Republican presidential frontrunner has moved further down the path to party nomination after picking up six states and now 404 delegates. Mitt Romney won Ohio, with Rick Santorum a close second. Romney adds six states to his momentum. As expected, Newt Gingrich won Georgia, his home state. With more Southern state primaries coming up, Gingrich says he is staying in the race, despite being in 3rd place so far.
South Carolina conservative insider Chip Felkel of The Felkel Group predicted that Romney would win Ohio by a small margin. He says that the Achilles heel for Santorum was not being organized enough to qualify for 18 delegates on Super Tuesday. While that may be a bit in-depth to get the attention of the general public, Felkel says it is “what a lot of the money people are looking at.”
“They want to know if his organization is ready for the big leagues or not,” says Felkel.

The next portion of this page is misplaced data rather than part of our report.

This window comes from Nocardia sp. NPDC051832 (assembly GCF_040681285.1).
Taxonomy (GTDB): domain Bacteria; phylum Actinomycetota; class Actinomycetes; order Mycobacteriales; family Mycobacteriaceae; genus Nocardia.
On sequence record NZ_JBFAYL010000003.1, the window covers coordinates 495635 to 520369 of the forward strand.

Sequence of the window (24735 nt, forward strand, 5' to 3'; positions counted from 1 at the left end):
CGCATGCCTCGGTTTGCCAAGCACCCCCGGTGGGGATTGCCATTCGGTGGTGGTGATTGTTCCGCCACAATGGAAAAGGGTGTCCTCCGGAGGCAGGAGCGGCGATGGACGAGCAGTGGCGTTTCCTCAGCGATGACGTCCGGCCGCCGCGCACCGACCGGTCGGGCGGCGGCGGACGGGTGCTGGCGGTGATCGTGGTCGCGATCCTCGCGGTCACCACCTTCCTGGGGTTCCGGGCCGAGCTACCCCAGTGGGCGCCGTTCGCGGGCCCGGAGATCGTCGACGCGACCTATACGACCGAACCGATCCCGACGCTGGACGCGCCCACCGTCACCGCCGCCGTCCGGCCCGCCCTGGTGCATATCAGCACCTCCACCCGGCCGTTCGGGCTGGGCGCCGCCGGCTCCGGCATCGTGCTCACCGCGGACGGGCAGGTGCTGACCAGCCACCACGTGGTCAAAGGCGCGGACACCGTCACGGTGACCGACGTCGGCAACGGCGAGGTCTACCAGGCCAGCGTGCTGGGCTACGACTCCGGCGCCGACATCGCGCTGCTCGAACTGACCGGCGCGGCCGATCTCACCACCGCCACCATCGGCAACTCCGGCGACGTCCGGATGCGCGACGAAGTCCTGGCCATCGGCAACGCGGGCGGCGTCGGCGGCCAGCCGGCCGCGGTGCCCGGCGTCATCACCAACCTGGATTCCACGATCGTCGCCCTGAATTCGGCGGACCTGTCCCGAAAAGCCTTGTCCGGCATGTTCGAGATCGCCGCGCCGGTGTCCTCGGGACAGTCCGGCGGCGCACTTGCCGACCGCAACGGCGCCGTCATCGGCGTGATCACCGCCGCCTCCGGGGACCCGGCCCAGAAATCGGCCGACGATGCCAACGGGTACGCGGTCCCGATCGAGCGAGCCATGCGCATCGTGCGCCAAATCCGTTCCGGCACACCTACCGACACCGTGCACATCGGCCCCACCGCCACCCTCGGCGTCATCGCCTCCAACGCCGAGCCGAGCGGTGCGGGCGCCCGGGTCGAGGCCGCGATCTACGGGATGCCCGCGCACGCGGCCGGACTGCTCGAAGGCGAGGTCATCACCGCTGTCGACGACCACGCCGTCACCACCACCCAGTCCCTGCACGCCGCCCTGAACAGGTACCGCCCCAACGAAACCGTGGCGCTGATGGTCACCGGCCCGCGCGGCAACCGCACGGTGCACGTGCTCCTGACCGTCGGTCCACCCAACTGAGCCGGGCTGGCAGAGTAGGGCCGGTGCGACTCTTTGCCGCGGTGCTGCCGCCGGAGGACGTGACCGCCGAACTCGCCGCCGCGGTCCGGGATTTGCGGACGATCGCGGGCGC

Super Tuesday’s outcome proves that Romney’s approach is still working out for him. According to Felkel, Romney has “stayed the course and done what they said they would always do and which was to slowly plod along and keep adding up delegates. Not sexy and not with any kind of pizzazz necessarily, but at the end of the day it’s about getting that delegate count.”
Felkel questions how much longer can Gingrich stay in the race, even with a win in Georgia.
AUDIO: Felkel spoke with South Carolina Radio Network’s Ashley Byrd about what Gingrich’s win in South Carolina represented, Romney’s image, Santorum’s approach, the party’s strategy. (9:10)